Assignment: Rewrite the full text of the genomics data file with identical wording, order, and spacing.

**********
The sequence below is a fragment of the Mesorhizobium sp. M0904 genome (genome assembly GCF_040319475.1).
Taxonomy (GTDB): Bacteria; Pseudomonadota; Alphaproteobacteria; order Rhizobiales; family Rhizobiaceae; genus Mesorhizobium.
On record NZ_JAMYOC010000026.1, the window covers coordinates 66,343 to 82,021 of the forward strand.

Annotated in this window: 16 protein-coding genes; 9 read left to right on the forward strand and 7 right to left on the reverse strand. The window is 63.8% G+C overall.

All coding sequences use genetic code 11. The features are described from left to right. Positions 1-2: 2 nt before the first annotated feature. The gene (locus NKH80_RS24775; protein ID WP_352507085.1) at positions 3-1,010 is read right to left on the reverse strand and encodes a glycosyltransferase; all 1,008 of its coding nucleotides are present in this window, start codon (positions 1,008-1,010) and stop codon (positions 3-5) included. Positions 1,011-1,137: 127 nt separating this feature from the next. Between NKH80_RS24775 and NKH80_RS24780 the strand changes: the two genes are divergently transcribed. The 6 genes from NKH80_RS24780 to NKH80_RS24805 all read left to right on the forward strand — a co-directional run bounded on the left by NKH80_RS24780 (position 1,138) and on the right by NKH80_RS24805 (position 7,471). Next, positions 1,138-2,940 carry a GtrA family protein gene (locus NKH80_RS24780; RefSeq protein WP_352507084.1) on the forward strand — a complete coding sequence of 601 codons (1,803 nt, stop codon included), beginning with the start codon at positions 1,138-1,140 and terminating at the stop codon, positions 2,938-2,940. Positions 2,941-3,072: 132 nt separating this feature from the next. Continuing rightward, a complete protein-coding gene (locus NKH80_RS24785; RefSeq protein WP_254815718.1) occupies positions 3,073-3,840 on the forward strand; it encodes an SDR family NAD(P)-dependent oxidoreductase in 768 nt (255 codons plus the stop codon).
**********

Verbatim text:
The sequence below is a fragment of the Mesorhizobium sp. M0904 genome (genome assembly GCF_040319475.1).
Taxonomy (GTDB): Bacteria; Pseudomonadota; Alphaproteobacteria; order Rhizobiales; family Rhizobiaceae; genus Mesorhizobium.
On record NZ_JAMYOC010000026.1, the window covers coordinates 66,343 to 82,021 of the forward strand.

Annotated in this window: 16 protein-coding genes; 9 read left to right on the forward strand and 7 right to left on the reverse strand. The window is 63.8% G+C overall.

All coding sequences use genetic code 11. The features are described from left to right. Positions 1-2: 2 nt before the first annotated feature. The gene (locus NKH80_RS24775; protein ID WP_352507085.1) at positions 3-1,010 is read right to left on the reverse strand and encodes a glycosyltransferase; all 1,008 of its coding nucleotides are present in this window, start codon (positions 1,008-1,010) and stop codon (positions 3-5) included. Positions 1,011-1,137: 127 nt separating this feature from the next. Between NKH80_RS24775 and NKH80_RS24780 the strand changes: the two genes are divergently transcribed. The 6 genes from NKH80_RS24780 to NKH80_RS24805 all read left to right on the forward strand — a co-directional run bounded on the left by NKH80_RS24780 (position 1,138) and on the right by NKH80_RS24805 (position 7,471). Next, positions 1,138-2,940 carry a GtrA family protein gene (locus NKH80_RS24780; RefSeq protein WP_352507084.1) on the forward strand — a complete coding sequence of 601 codons (1,803 nt, stop codon included), beginning with the start codon at positions 1,138-1,140 and terminating at the stop codon, positions 2,938-2,940. Positions 2,941-3,072: 132 nt separating this feature from the next. Continuing rightward, a complete protein-coding gene (locus NKH80_RS24785; RefSeq protein WP_254815718.1) occupies positions 3,073-3,840 on the forward strand; it encodes an SDR family NAD(P)-dependent oxidoreductase in 768 nt (255 codons plus the stop codon).